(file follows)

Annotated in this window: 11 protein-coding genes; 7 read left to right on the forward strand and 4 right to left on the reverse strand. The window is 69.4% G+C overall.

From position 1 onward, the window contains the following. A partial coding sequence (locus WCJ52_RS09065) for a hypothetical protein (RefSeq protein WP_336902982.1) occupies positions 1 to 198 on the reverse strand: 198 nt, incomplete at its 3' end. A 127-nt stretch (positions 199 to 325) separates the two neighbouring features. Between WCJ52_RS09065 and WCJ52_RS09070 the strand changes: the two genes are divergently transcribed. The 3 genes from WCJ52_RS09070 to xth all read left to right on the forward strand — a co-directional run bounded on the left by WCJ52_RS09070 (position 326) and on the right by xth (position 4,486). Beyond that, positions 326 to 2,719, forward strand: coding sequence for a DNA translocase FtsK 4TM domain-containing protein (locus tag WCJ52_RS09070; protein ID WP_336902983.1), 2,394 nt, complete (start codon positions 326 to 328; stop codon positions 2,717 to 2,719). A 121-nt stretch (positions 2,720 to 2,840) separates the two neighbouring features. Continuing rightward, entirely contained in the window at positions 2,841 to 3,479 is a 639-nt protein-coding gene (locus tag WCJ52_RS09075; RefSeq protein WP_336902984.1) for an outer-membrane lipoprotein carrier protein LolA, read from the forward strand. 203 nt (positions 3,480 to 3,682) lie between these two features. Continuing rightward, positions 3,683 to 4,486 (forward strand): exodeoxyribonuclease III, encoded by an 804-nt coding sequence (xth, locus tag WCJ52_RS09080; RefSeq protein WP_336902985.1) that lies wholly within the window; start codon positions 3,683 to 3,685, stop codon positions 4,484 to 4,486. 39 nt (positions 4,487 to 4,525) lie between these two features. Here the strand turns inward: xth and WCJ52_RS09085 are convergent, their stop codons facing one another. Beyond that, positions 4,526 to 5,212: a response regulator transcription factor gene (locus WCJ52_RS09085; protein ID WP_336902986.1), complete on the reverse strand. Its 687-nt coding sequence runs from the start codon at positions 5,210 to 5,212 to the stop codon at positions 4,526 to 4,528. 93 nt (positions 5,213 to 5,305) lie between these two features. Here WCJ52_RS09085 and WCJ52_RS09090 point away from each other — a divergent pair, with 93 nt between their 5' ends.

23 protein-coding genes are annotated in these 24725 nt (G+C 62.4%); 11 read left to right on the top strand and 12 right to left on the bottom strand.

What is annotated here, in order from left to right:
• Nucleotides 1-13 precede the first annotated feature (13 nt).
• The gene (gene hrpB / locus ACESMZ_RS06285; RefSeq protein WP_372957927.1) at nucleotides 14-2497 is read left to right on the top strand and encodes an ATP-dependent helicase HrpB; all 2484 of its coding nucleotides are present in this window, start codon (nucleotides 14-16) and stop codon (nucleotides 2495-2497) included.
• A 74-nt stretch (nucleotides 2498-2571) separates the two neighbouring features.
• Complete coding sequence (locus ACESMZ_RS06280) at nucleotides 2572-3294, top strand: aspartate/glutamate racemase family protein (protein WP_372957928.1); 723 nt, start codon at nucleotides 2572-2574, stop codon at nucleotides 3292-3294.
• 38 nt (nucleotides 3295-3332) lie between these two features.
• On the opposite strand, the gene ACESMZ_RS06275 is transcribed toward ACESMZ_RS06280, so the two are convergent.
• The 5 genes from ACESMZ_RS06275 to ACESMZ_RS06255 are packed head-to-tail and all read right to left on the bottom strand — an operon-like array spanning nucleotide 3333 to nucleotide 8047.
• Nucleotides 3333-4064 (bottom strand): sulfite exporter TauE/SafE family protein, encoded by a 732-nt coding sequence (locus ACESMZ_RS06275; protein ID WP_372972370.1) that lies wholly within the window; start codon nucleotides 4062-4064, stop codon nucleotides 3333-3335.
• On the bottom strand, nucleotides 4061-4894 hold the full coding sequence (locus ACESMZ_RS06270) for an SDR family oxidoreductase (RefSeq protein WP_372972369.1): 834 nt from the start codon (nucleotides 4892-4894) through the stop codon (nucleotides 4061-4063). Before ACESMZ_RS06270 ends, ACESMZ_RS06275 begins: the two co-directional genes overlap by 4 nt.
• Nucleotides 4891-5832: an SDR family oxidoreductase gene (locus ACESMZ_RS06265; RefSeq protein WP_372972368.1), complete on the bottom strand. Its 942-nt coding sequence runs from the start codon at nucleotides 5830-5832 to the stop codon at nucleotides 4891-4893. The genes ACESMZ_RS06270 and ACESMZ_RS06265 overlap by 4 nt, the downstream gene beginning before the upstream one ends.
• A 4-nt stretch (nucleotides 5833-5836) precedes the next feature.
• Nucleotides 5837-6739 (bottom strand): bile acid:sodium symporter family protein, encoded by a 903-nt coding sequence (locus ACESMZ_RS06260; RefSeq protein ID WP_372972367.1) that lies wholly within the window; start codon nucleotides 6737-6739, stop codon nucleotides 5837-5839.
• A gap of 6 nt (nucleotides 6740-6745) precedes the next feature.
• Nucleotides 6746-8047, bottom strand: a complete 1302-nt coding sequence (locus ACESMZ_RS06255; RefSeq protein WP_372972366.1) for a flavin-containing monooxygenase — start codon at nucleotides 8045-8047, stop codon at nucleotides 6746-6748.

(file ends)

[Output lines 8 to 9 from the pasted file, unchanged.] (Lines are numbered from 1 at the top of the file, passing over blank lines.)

• Complete coding sequence (locus ACESMZ_RS06280) at nucleotides 2572-3294, top strand: aspartate/glutamate racemase family protein (protein WP_372957928.1); 723 nt, start codon at nucleotides 2572-2574, stop codon at nucleotides 3292-3294.
• 38 nt (nucleotides 3295-3332) lie between these two features.